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INDIANAPOLIS – Virginia today joins Colorado, Oregon, and Tennessee in receiving a Lumina Foundation grant to increase educational attainment for students of color. Lumina awards grants to states to help eliminate educational disparities between the overall population and their Black, Latino, and Native American residents.
Virginia has increased the share of its working-age residents (ages 25-64) who hold college degrees, but it faces steep challenges in educating Black and Latino students. The State Council of Higher Education for Virginia will use the Lumina grant to work toward increasing the proportion of Black residents with college degrees to 42.8 percent and Latino residents with college degrees to 35.5 percent. This represents a five percentage point gain for both groups.
Lumina established the Talent, Innovation, and Equity Partnership to give states an array of funding, research, and related support. Virginia will use the grant to pursue improvements in four critical areas: leadership culture and values; equity policy and initiatives; communications and outreach; and programming to improve attainment. Through these actions, Virginia intends to increase educational attainment for targeted populations by 5 percentage points over the next four years.
“We met personally with Gov. (Ralph) Northam and his team, and we appreciated his sincerity and commitment to making things right in Virginia by focusing on diversity, inclusion and achieving racial equity,” said Danette Howard, Lumina’s senior vice president and chief strategy officer. “At Lumina, we view Virginia’s commitment to addressing racial disparities as an important step in the governor’s pledge to focus the remainder of his term on addressing long-standing injustices.”
“As leaders, we have the responsibility to address the systemic racism that holds people back,” said Gov. Northam. “It’s time to take action to right the wrongs that began in Virginia 400 years ago, and this legacy continues in the form of lower educational achievement rates among students of color. This initiative with Lumina Foundation is just one way we are making tangible and measurable progress for those who are most underserved in higher education. We are grateful for the investment in Virginia. And while we know that a 5 percentage point increase is no easy task, we are up to it.”
To ensure that 60 percent of Americans have education beyond high school by 2025, states must focus on students who have been left behind. The TIE partnership is important because fewer than one-third of the nation’s Native American, Latino and Black students have earned a credential beyond a high school diploma. Among whites, the attainment rate is 47.1 percent. Lumina’s Stronger Nation digital visualization tool further highlights these unequal outcomes, including the racial and ethnic disparities in Virginia. Nationally, state policymakers are positioned to push for the adoption of a learning system that better serves all of today’s students, especially people of color. That’s why Lumina launched the $3 million TIE initiative in 2017.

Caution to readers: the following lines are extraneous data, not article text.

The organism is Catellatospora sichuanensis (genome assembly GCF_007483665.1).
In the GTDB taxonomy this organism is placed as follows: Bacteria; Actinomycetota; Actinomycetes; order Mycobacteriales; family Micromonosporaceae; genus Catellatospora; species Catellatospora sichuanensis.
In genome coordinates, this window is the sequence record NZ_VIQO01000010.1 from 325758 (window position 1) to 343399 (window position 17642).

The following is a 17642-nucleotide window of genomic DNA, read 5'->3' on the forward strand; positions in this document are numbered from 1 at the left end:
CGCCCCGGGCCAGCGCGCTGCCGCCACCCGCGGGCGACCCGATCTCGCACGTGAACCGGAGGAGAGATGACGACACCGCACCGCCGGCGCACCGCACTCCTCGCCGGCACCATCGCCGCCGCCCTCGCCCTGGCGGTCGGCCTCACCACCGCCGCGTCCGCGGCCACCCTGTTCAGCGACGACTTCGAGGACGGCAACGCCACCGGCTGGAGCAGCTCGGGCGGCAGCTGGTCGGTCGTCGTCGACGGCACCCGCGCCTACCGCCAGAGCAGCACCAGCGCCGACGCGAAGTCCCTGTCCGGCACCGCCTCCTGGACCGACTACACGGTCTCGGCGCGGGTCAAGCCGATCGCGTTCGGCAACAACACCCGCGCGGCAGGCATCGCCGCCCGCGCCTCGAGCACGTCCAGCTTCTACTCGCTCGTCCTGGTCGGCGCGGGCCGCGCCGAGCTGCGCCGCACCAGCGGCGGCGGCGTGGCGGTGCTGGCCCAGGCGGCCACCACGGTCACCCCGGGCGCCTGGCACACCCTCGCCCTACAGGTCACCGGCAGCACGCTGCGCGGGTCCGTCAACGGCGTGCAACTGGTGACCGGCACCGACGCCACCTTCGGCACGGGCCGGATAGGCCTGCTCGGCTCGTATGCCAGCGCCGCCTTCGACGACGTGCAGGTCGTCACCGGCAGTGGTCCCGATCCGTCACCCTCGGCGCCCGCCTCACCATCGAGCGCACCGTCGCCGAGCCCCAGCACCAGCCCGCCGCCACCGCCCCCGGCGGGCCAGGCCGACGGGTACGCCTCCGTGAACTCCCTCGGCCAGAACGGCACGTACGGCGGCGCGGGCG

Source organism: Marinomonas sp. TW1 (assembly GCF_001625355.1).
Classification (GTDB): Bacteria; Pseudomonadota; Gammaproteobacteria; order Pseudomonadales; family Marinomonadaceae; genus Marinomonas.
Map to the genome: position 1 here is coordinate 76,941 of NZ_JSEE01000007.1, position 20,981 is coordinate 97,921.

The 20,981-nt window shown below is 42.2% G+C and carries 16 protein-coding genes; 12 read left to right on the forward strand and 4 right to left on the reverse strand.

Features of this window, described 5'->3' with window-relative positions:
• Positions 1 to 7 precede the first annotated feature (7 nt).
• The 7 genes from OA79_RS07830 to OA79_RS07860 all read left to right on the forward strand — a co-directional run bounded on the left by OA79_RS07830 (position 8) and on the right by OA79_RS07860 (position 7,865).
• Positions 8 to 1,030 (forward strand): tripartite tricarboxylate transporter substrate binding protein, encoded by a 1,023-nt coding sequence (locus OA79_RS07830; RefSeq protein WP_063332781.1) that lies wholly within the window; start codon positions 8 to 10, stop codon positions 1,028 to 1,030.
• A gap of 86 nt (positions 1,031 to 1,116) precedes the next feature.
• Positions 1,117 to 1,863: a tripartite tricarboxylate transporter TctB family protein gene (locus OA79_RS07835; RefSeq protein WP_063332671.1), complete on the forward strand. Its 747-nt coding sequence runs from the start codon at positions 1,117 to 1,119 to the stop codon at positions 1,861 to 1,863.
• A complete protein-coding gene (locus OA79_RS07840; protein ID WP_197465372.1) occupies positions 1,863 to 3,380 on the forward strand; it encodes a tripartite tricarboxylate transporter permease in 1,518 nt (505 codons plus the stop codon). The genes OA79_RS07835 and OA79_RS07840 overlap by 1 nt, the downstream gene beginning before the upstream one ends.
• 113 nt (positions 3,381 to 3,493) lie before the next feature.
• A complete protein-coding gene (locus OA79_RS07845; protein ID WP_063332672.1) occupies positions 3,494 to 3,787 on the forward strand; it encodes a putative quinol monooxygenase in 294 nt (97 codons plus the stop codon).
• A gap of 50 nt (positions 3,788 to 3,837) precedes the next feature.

Virginia, Colorado, Oregon and Tennessee are among 43 states that have set clear goals for better educating residents. Lumina has formed a network of TIE states and highlights their efforts as part of its Strategy Labs outreach to policymakers.
“Virginia’s goal is to be the best-educated state in the country by 2030, with more than 70 percent of its working-age residents having a college degree or other credential of value beyond high school,” said Peter Blake, director of the State Council of Higher Education, which, in collaboration with the governor’s office, will be administering the TIE grant. “To be successful, we know our efforts must focus on equity from the outset.”
The foundation expects to award grants to as many as six states. Lumina is looking for states that are working to create policy environments conducive to increasing attainment, particularly using options from Lumina’s state policy agenda. Lumina seeks states whose leaders commit publicly to addressing racial disparities, because meeting the 60 percent goal will require a strong focus on helping more students of color finish their programs and earn credentials. Also, states must focus on students from low-income families, people who are the first in their families to attend college, adults with no recognized learning beyond high school, and adults who stepped away from college for financial, family, or other reasons.
In late 2017, Lumina announced a separate $2.5 million grant program to address racial tensions nationally on college campuses. Lumina’s board created the fund in response to violence that erupted in August 2017 at a “Unite the Right” rally in Charlottesville, Virginia. The grant program is used to support colleges and universities that are working to improve their campus climates by providing opportunities for constructive racial dialogue.Back to News